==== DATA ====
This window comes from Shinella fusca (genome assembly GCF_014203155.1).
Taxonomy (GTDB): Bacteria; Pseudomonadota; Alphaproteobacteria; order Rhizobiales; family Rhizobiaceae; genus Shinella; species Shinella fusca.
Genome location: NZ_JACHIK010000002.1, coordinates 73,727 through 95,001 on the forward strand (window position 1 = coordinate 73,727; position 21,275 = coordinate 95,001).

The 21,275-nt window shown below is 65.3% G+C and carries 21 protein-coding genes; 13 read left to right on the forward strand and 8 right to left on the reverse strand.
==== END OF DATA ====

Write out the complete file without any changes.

This window comes from Shinella fusca (genome assembly GCF_014203155.1).
Taxonomy (GTDB): Bacteria; Pseudomonadota; Alphaproteobacteria; order Rhizobiales; family Rhizobiaceae; genus Shinella; species Shinella fusca.
Genome location: NZ_JACHIK010000002.1, coordinates 73,727 through 95,001 on the forward strand (window position 1 = coordinate 73,727; position 21,275 = coordinate 95,001).

The 21,275-nt window shown below is 65.3% G+C and carries 21 protein-coding genes; 13 read left to right on the forward strand and 8 right to left on the reverse strand.